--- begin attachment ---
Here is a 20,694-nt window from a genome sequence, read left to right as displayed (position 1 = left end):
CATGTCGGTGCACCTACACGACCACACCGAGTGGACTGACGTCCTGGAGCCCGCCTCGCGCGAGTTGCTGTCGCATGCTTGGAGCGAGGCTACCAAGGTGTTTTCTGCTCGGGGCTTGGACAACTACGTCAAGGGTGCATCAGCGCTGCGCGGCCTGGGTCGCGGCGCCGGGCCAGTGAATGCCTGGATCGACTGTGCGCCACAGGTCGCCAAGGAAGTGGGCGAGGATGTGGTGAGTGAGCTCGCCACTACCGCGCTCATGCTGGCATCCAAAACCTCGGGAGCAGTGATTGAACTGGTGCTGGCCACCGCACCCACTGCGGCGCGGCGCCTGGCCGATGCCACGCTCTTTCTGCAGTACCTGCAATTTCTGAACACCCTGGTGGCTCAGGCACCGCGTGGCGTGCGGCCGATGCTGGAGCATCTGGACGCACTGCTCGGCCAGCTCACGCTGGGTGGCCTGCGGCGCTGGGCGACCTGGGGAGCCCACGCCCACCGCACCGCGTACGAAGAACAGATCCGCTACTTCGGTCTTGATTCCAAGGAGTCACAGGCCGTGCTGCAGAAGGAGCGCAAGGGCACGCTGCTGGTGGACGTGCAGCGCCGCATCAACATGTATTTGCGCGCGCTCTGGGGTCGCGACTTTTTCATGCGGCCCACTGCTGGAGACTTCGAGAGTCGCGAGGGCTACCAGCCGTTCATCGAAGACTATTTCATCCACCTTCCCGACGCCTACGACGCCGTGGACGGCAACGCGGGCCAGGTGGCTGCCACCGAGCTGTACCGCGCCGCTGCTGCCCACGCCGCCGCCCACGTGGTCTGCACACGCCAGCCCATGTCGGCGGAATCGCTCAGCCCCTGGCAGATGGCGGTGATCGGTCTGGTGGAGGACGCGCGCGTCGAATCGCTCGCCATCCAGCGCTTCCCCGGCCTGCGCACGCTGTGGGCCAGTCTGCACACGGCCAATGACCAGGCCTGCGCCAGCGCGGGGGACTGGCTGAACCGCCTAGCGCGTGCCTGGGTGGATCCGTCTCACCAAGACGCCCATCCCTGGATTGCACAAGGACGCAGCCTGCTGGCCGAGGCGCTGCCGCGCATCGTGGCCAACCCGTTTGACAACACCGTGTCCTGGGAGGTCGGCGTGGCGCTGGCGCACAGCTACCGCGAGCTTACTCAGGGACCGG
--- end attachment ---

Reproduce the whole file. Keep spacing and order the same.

Here is a 20,694-nt window from a genome sequence, read left to right as displayed (position 1 = left end):
CATGTCGGTGCACCTACACGACCACACCGAGTGGACTGACGTCCTGGAGCCCGCCTCGCGCGAGTTGCTGTCGCATGCTTGGAGCGAGGCTACCAAGGTGTTTTCTGCTCGGGGCTTGGACAACTACGTCAAGGGTGCATCAGCGCTGCGCGGCCTGGGTCGCGGCGCCGGGCCAGTGAATGCCTGGATCGACTGTGCGCCACAGGTCGCCAAGGAAGTGGGCGAGGATGTGGTGAGTGAGCTCGCCACTACCGCGCTCATGCTGGCATCCAAAACCTCGGGAGCAGTGATTGAACTGGTGCTGGCCACCGCACCCACTGCGGCGCGGCGCCTGGCCGATGCCACGCTCTTTCTGCAGTACCTGCAATTTCTGAACACCCTGGTGGCTCAGGCACCGCGTGGCGTGCGGCCGATGCTGGAGCATCTGGACGCACTGCTCGGCCAGCTCACGCTGGGTGGCCTGCGGCGCTGGGCGACCTGGGGAGCCCACGCCCACCGCACCGCGTACGAAGAACAGATCCGCTACTTCGGTCTTGATTCCAAGGAGTCACAGGCCGTGCTGCAGAAGGAGCGCAAGGGCACGCTGCTGGTGGACGTGCAGCGCCGCATCAACATGTATTTGCGCGCGCTCTGGGGTCGCGACTTTTTCATGCGGCCCACTGCTGGAGACTTCGAGAGTCGCGAGGGCTACCAGCCGTTCATCGAAGACTATTTCATCCACCTTCCCGACGCCTACGACGCCGTGGACGGCAACGCGGGCCAGGTGGCTGCCACCGAGCTGTACCGCGCCGCTGCTGCCCACGCCGCCGCCCACGTGGTCTGCACACGCCAGCCCATGTCGGCGGAATCGCTCAGCCCCTGGCAGATGGCGGTGATCGGTCTGGTGGAGGACGCGCGCGTCGAATCGCTCGCCATCCAGCGCTTCCCCGGCCTGCGCACGCTGTGGGCCAGTCTGCACACGGCCAATGACCAGGCCTGCGCCAGCGCGGGGGACTGGCTGAACCGCCTAGCGCGTGCCTGGGTGGATCCGTCTCACCAAGACGCCCATCCCTGGATTGCACAAGGACGCAGCCTGCTGGCCGAGGCGCTGCCGCGCATCGTGGCCAACCCGTTTGACAACACCGTGTCCTGGGAGGTCGGCGTGGCGCTGGCGCACAGCTACCGCGAGCTTACTCAGGGACCGG